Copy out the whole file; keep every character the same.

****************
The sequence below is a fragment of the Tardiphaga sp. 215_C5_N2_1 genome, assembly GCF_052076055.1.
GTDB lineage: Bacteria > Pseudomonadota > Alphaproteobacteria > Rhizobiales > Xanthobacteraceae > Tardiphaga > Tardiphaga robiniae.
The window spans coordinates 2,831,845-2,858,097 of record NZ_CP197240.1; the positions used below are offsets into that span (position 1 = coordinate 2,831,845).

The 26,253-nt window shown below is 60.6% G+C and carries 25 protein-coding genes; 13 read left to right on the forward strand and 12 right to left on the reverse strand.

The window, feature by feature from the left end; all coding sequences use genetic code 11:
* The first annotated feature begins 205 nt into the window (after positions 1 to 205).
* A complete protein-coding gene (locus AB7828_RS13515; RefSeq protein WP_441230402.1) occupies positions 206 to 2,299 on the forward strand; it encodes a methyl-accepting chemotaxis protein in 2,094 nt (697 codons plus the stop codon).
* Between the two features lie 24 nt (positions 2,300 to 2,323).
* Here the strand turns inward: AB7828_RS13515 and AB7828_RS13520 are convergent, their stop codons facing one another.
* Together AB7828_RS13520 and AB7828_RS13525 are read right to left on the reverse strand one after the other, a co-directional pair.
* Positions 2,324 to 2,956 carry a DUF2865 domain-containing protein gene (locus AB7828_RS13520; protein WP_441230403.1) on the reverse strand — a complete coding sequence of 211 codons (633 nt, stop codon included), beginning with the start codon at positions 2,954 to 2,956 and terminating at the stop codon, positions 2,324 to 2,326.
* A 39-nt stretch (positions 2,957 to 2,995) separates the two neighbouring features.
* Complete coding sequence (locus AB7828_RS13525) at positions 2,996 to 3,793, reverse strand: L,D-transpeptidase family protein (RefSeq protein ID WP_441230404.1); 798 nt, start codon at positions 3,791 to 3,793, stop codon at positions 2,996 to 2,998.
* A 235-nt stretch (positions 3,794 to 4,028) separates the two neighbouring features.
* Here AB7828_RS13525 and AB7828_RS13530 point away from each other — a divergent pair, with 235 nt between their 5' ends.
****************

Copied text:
The sequence below is a fragment of the Tardiphaga sp. 215_C5_N2_1 genome, assembly GCF_052076055.1.
GTDB lineage: Bacteria > Pseudomonadota > Alphaproteobacteria > Rhizobiales > Xanthobacteraceae > Tardiphaga > Tardiphaga robiniae.
The window spans coordinates 2,831,845-2,858,097 of record NZ_CP197240.1; the positions used below are offsets into that span (position 1 = coordinate 2,831,845).

The 26,253-nt window shown below is 60.6% G+C and carries 25 protein-coding genes; 13 read left to right on the forward strand and 12 right to left on the reverse strand.

The window, feature by feature from the left end; all coding sequences use genetic code 11:
* The first annotated feature begins 205 nt into the window (after positions 1 to 205).
* A complete protein-coding gene (locus AB7828_RS13515; RefSeq protein WP_441230402.1) occupies positions 206 to 2,299 on the forward strand; it encodes a methyl-accepting chemotaxis protein in 2,094 nt (697 codons plus the stop codon).
* Between the two features lie 24 nt (positions 2,300 to 2,323).
* Here the strand turns inward: AB7828_RS13515 and AB7828_RS13520 are convergent, their stop codons facing one another.
* Together AB7828_RS13520 and AB7828_RS13525 are read right to left on the reverse strand one after the other, a co-directional pair.
* Positions 2,324 to 2,956 carry a DUF2865 domain-containing protein gene (locus AB7828_RS13520; protein WP_441230403.1) on the reverse strand — a complete coding sequence of 211 codons (633 nt, stop codon included), beginning with the start codon at positions 2,954 to 2,956 and terminating at the stop codon, positions 2,324 to 2,326.
* A 39-nt stretch (positions 2,957 to 2,995) separates the two neighbouring features.
* Complete coding sequence (locus AB7828_RS13525) at positions 2,996 to 3,793, reverse strand: L,D-transpeptidase family protein (RefSeq protein ID WP_441230404.1); 798 nt, start codon at positions 3,791 to 3,793, stop codon at positions 2,996 to 2,998.
* A 235-nt stretch (positions 3,794 to 4,028) separates the two neighbouring features.
* Here AB7828_RS13525 and AB7828_RS13530 point away from each other — a divergent pair, with 235 nt between their 5' ends.